I thought this post might be revealing some ancient trade secrets of
the industry, but I think its more of a case that people need to
know. The more we observe, and analyse, and discuss and debate, the
farther we can go towards a more professional ecosystem.

Geoffery James from BNET wrote a little while ago that Structured
Sales Techniques were getting obsolete
. I would invite him to study the Lahore market as a case study.

Once in a while I see an interesting sales process here sometimes, and if I were to formalize it into a model, it would go something like this:

Step 1- The Closing Phase

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In Lahore, Pakistan, structured sales sometimes begins with the closing phase…

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I thought this post might be revealing some ancient trade secrets of
the industry, but I think its more of a case that people need to
know. The more we observe, and analyse, and discuss and debate, the
farther we can go towards a more professional ecosystem.

Geoffery James from BNET wrote a little while ago that Structured
Sales Techniques were getting obsolete
. I would invite him to study the Lahore market as a case study.

Once in a while I see an interesting sales process here sometimes, and if I were to formalize it into a model, it would go something like this:

Step 1- The Closing Phase
Before you have even had the chance to meet, or send any information about your product or services, you go into the Objections and Closing phase. The potential customer will typically make very deep assumptions and generalizations about who you are, what you do, how you operate, and will start negotiating with that perception in mind.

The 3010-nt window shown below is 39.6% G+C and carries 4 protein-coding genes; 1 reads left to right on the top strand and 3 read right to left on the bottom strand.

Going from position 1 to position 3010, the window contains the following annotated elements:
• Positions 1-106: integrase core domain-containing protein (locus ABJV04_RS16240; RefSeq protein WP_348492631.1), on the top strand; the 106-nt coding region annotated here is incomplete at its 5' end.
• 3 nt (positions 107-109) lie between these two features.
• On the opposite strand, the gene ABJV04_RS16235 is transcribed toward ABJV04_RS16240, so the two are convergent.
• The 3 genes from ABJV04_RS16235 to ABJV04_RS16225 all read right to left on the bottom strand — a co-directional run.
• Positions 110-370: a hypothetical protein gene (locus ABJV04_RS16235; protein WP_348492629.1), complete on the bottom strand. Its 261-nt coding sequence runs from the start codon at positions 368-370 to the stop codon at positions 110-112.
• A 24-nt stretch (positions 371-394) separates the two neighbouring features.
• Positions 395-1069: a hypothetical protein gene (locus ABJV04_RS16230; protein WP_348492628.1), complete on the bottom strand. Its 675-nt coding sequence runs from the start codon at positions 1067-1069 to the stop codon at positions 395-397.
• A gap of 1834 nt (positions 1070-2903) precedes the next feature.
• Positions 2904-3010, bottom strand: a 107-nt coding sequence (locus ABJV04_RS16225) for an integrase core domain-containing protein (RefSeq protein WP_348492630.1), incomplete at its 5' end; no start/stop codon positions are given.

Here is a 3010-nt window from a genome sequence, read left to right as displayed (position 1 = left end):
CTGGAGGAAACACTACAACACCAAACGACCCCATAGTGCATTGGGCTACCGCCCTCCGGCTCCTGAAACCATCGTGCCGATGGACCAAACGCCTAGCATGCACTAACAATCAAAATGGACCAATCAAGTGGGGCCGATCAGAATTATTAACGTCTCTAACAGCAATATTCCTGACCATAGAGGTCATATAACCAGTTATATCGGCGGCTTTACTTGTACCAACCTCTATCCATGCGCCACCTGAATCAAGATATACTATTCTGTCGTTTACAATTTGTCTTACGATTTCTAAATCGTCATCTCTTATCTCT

The conversation will begin with objections such as “Look, people like you will probably charge too much more than what I will be able to afford for something that might not be needed, so I dont think we should move forward” — mind you this will probably be the first sentence out.

Step 2- The Cramming Phase
For every one of these objections, you will have a little over a few seconds to come back with a response. The art is to structure your response so that through those responses you describe who you are, what your products or services are and how there is a business case to take it further.

E.g. you will hear “You probably do too many things and wont be able to focus on our project” to which you will not only handle the objection but also provide information about your relevant products — mind you this will the first time products come up in the conversation.

Interestingly enough, the questions fired at you during this negotiations is also the limited time you have to learn about the customers’ needs. What are the specific direction of work in which he is objecting?

Finally, this is also the phase in which you will be simultaneously be pitching solutions, running costing through your head and pitching prices until something works out between both. You will, ofcourse, have those few seconds after the objection to do all of that.

Step 3- The Agreement
Eventually, the closing and clarification phases come to an end, and both parties would already have reached consensus or middle-ground on pricing, the relevant product, and the options. This usually happens with one of the following:

a- The prospect has nothing left to object about
b- The salesman has convinced him that the prospects’ Point-of-view is vehemently mistaken and that the salesman is infact correct
c- The salesman has put some major leverage on the table, e.g. “Sure but we’re the only people who control the supply lines for this”

After that, a proposal is typically not made, and the parties go straight into a contract and execution.

Analysis
You may call this an efficient model (or not) but it is certainly one which is insulting to the sales professionals.